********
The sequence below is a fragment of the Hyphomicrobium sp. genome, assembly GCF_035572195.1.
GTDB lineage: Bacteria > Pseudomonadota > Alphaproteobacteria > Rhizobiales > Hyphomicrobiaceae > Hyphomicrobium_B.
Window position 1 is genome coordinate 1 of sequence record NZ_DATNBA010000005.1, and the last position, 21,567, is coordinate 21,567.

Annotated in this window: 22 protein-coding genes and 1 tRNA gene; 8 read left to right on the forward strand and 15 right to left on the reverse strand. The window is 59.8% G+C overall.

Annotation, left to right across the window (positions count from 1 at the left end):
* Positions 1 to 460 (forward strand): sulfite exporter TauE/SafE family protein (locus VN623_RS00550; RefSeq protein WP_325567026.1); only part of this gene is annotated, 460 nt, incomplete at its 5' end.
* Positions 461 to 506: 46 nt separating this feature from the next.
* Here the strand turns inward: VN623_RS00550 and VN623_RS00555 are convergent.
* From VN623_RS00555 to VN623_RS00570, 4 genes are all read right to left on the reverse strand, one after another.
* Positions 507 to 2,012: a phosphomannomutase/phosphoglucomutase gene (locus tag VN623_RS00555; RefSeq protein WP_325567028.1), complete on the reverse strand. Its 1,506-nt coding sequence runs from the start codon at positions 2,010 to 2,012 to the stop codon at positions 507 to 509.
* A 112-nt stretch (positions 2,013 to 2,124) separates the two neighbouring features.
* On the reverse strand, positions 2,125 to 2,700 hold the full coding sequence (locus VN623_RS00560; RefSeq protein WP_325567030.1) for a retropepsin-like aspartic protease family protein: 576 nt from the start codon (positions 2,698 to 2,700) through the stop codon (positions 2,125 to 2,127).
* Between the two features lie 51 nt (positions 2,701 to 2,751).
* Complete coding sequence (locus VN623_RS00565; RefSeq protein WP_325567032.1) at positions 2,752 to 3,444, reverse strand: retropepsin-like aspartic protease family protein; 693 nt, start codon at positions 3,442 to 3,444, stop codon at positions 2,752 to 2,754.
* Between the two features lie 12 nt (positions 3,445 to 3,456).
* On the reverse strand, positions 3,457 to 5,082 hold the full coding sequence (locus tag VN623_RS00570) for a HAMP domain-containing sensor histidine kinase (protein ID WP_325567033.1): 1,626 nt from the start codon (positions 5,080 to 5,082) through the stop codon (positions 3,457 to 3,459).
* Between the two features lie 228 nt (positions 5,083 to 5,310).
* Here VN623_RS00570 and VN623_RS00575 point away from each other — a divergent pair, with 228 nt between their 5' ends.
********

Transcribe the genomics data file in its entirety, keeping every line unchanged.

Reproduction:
The sequence below is a fragment of the Hyphomicrobium sp. genome, assembly GCF_035572195.1.
GTDB lineage: Bacteria > Pseudomonadota > Alphaproteobacteria > Rhizobiales > Hyphomicrobiaceae > Hyphomicrobium_B.
Window position 1 is genome coordinate 1 of sequence record NZ_DATNBA010000005.1, and the last position, 21,567, is coordinate 21,567.

Annotated in this window: 22 protein-coding genes and 1 tRNA gene; 8 read left to right on the forward strand and 15 right to left on the reverse strand. The window is 59.8% G+C overall.

Annotation, left to right across the window (positions count from 1 at the left end):
* Positions 1 to 460 (forward strand): sulfite exporter TauE/SafE family protein (locus VN623_RS00550; RefSeq protein WP_325567026.1); only part of this gene is annotated, 460 nt, incomplete at its 5' end.
* Positions 461 to 506: 46 nt separating this feature from the next.
* Here the strand turns inward: VN623_RS00550 and VN623_RS00555 are convergent.
* From VN623_RS00555 to VN623_RS00570, 4 genes are all read right to left on the reverse strand, one after another.
* Positions 507 to 2,012: a phosphomannomutase/phosphoglucomutase gene (locus tag VN623_RS00555; RefSeq protein WP_325567028.1), complete on the reverse strand. Its 1,506-nt coding sequence runs from the start codon at positions 2,010 to 2,012 to the stop codon at positions 507 to 509.
* A 112-nt stretch (positions 2,013 to 2,124) separates the two neighbouring features.
* On the reverse strand, positions 2,125 to 2,700 hold the full coding sequence (locus VN623_RS00560; RefSeq protein WP_325567030.1) for a retropepsin-like aspartic protease family protein: 576 nt from the start codon (positions 2,698 to 2,700) through the stop codon (positions 2,125 to 2,127).
* Between the two features lie 51 nt (positions 2,701 to 2,751).
* Complete coding sequence (locus VN623_RS00565; RefSeq protein WP_325567032.1) at positions 2,752 to 3,444, reverse strand: retropepsin-like aspartic protease family protein; 693 nt, start codon at positions 3,442 to 3,444, stop codon at positions 2,752 to 2,754.
* Between the two features lie 12 nt (positions 3,445 to 3,456).
* On the reverse strand, positions 3,457 to 5,082 hold the full coding sequence (locus tag VN623_RS00570) for a HAMP domain-containing sensor histidine kinase (protein ID WP_325567033.1): 1,626 nt from the start codon (positions 5,080 to 5,082) through the stop codon (positions 3,457 to 3,459).
* Between the two features lie 228 nt (positions 5,083 to 5,310).
* Here VN623_RS00570 and VN623_RS00575 point away from each other — a divergent pair, with 228 nt between their 5' ends.